Life in the Land of the Rising Sun

Monday, August 30, 2010

Travels and Trevails of August, pt. II

No sooner did I arrive back in the Land of the Rising Yen from the Land Down Under than my wife immediately broached the subject of a family trip. We'd already decided that we were determined, come hell or high water, to go on at least one overnight outing sometime during our hectic "holidays". The only problem was that our various schedules allowed only one window wide enough for a trip, and that was the coming weekend, only a few days away.

That didn't give us a whole lot of options. It was the weekend of the Bon Festival, which meant pretty much the entire nation of Japan would be traveling. The travel agent we posed the question to the next day turned a very fetching shade of pale (that actually kind of went with her uniform), but after we'd managed to narrow the search parameters down to one area, she dutifully scanned about and announced that there were three resort hotels with rooms available. She showed us a customer feedback sheet showing how people had rated those hotels, and it turned out that our choices were:
  1. One with excellent facilities, outstanding service and even better food, a best possible overall rating, and a price that would gouge a great white shark's portion out of our budget,
  2. One with good facilities and food but lackluster-to-poor service, a decent overall rating, and a reasonable price,
  3. One with reasonable facilities and outstanding service but mediocre food, a decent overall rating, and a price that was lowest of the three.
We went ahead and booked into option 3.

We weren't sure whether my father-in-law wanted to come or not, but we went ahead and included him in the reservation. As it turned out, he wouldn't come, citing his obligation to attend a number of different funeral-related services happening at the time. We couldn't get a refund for his share, and we'd even been warned there could even be a cancellation penalty (though we thankfully never heard any more about that), but the overall cost was still relatively reasonable.

Saturday morning our 4-person nuclear wessel family loaded up in the BLUE RAV 4. I programmed the hotel address into navi-chan, headed out to the highway, and aimed our nose for:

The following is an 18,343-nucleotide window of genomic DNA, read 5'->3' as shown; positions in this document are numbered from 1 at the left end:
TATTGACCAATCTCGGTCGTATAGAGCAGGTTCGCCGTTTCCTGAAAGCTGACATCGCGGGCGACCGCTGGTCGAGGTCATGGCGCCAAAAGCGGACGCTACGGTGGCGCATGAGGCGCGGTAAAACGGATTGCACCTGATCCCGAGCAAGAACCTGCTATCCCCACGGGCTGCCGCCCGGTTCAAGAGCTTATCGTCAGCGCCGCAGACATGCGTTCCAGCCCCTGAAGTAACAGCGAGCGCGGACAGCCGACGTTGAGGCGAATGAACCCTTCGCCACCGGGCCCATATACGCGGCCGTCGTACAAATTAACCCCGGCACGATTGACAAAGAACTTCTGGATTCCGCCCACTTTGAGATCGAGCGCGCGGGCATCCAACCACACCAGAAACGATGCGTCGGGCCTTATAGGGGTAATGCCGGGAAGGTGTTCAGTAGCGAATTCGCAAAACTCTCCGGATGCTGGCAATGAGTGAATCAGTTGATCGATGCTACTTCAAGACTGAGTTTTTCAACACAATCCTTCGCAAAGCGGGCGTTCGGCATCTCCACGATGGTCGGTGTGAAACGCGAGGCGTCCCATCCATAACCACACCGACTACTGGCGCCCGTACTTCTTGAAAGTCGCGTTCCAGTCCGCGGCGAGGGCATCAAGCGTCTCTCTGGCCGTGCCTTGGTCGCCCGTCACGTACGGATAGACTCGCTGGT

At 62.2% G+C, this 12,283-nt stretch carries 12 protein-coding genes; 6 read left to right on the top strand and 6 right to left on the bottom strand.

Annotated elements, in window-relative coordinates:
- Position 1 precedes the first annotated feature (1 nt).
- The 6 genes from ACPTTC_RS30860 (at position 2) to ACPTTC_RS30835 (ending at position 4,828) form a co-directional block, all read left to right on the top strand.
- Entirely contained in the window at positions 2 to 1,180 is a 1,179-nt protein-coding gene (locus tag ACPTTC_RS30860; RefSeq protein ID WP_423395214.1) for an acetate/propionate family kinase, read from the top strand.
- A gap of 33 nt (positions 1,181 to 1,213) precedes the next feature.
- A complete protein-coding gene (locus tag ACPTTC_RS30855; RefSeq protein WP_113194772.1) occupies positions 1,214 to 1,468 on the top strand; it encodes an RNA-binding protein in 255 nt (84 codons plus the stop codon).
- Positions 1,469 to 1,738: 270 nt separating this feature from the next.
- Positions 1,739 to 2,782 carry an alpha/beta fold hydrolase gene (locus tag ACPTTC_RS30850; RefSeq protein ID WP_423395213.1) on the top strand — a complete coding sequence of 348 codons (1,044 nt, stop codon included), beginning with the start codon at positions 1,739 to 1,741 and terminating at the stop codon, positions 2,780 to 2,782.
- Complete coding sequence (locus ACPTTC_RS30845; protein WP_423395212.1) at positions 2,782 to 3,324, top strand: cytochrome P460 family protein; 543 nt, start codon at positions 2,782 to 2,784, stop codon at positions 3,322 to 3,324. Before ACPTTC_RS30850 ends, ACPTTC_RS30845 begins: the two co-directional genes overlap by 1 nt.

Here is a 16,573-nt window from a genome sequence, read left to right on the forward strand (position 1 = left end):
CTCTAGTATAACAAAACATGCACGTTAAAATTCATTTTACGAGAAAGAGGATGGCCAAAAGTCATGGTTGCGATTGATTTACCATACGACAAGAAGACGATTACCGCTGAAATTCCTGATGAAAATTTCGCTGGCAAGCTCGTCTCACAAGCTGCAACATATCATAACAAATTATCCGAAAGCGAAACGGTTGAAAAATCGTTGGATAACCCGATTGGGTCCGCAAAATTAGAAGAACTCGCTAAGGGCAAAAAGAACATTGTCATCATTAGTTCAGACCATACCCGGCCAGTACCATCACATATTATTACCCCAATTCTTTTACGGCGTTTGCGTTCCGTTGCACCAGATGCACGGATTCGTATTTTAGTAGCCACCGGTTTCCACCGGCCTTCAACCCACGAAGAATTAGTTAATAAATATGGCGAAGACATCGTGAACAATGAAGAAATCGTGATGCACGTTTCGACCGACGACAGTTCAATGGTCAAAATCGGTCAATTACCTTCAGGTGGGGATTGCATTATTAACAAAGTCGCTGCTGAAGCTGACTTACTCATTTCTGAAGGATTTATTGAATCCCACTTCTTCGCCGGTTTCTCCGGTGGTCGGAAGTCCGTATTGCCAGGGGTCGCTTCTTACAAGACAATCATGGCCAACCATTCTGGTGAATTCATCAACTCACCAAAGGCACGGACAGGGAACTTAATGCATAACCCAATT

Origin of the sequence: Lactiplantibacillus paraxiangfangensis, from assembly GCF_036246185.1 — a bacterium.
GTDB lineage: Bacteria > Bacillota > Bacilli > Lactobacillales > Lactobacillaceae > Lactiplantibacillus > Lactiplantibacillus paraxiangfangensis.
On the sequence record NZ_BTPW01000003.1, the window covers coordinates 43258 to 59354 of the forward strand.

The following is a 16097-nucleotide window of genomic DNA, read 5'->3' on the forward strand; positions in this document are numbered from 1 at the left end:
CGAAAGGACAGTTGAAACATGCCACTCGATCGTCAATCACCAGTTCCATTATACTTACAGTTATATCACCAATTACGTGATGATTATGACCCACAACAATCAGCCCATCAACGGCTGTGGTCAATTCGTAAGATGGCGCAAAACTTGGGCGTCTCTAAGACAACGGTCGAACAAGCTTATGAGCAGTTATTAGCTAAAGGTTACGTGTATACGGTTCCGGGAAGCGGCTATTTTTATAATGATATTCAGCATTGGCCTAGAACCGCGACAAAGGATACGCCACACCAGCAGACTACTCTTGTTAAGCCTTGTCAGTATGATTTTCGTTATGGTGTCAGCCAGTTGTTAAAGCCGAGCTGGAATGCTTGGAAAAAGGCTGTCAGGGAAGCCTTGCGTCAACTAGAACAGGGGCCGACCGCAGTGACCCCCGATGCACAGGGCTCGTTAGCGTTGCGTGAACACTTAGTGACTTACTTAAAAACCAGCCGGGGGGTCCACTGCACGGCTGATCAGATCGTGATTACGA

I'd never really traveled in Gunma before, except just to pass through it on the way to other places. It's a beautiful, mountainous area with lots of jagged, volcanic peaks and forest sprawls that look like something right out of a dream. (In fact, I used a pic from one location in Gunma as the basis for the cover of my View from the Tower CD because I've always thought that area looks like how I picture the Gor'dan Valley on Gotheia.)

Driving on the expressway wasn't nearly as bad as I'd feared. We'd actually missed the travel peak by a day, so we didn't run into any serious traffic jams. However, what traffic there was tended to move really slowly - about 20 kph under the regular speed limit - and it wasn't hard to see why. There were police everywhere. Not only were there patrol cars and motorcycle cops appearing practically every few minutes, but I kept seeing officers posted at toll gates, rest area entrances, and sometimes just on the side of the road in the middle of nowhere, always just standing there with a radio and a stop flag. (The radio said a lot of people got busted for speeding. I can believe it.) I dodged the traffic clots as best I could while keeping a very close eye on my speed, and soon we were dropping out of warp and entering city traffic.

Driving through the city of Shibukawa (known as the "belly button of Japan" because of its geographical location) was not fun. The streets were narrow, crowded, laid out crazily, and overburdened with signals. Walking probably would have been faster. Again, there were traffic cops all over the place, particularly at the main intersections, so I had to be very careful about how well I observed traffic regulations. Eventually we pried ourselves out of the automotive ooze and found ourselves on a nice, quiet road heading upward. Our destination was at hand.

There is a lot to see and do in the Ikaho area, and we didn't get to half of it. After having a bite of lunch at an Italian buffet, we had some fun at a tourist trap trick art museum.

Ikaho Trick Art 1
Mirror, mirror, on the wall...(aka my better half)

Ikaho Trick Art 4
Same as it ever was...same as it ever was...

Ikaho Trick Art 9
Look, my deer...

Ikaho Trick Art 12

Ikaho Trick Art 13
Oh, you're just lion to me!

Ikaho trick Art 16

It included, among other things, a full-sized replica of the Sistine Chapel that apparently doubled as the set of a monkey show (which we didn't get to see...though I have to wonder whether there is some kind of underlying meaning implied there).